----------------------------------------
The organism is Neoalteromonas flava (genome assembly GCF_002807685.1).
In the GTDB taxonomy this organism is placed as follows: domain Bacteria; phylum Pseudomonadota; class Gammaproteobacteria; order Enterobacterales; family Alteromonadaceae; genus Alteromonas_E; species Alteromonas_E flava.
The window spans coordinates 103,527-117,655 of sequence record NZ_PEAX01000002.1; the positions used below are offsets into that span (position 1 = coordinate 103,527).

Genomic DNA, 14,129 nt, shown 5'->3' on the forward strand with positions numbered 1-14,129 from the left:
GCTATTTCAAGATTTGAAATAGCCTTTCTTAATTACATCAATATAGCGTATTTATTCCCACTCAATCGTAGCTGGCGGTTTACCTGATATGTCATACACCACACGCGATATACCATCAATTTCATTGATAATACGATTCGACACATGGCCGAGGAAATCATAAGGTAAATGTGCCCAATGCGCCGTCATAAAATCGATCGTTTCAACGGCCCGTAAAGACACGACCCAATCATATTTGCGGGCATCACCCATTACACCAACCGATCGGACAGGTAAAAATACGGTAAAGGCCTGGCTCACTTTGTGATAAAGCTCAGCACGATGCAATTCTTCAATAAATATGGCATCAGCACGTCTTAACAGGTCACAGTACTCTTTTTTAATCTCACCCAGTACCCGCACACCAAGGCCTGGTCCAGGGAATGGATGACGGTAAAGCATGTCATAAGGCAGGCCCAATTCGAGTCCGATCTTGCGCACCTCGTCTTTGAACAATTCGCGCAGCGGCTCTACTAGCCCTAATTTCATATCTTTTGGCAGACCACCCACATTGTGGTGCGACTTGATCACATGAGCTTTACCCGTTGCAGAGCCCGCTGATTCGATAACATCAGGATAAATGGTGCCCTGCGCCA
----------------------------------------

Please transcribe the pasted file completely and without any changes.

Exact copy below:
The organism is Neoalteromonas flava (genome assembly GCF_002807685.1).
In the GTDB taxonomy this organism is placed as follows: domain Bacteria; phylum Pseudomonadota; class Gammaproteobacteria; order Enterobacterales; family Alteromonadaceae; genus Alteromonas_E; species Alteromonas_E flava.
The window spans coordinates 103,527-117,655 of sequence record NZ_PEAX01000002.1; the positions used below are offsets into that span (position 1 = coordinate 103,527).

Genomic DNA, 14,129 nt, shown 5'->3' on the forward strand with positions numbered 1-14,129 from the left:
GCTATTTCAAGATTTGAAATAGCCTTTCTTAATTACATCAATATAGCGTATTTATTCCCACTCAATCGTAGCTGGCGGTTTACCTGATATGTCATACACCACACGCGATATACCATCAATTTCATTGATAATACGATTCGACACATGGCCGAGGAAATCATAAGGTAAATGTGCCCAATGCGCCGTCATAAAATCGATCGTTTCAACGGCCCGTAAAGACACGACCCAATCATATTTGCGGGCATCACCCATTACACCAACCGATCGGACAGGTAAAAATACGGTAAAGGCCTGGCTCACTTTGTGATAAAGCTCAGCACGATGCAATTCTTCAATAAATATGGCATCAGCACGTCTTAACAGGTCACAGTACTCTTTTTTAATCTCACCCAGTACCCGCACACCAAGGCCTGGTCCAGGGAATGGATGACGGTAAAGCATGTCATAAGGCAGGCCCAATTCGAGTCCGATCTTGCGCACCTCGTCTTTGAACAATTCGCGCAGCGGCTCTACTAGCCCTAATTTCATATCTTTTGGCAGACCACCCACATTGTGGTGCGACTTGATCACATGAGCTTTACCCGTTGCAGAGCCCGCTGATTCGATAACATCAGGATAAATGGTGCCCTGCGCCA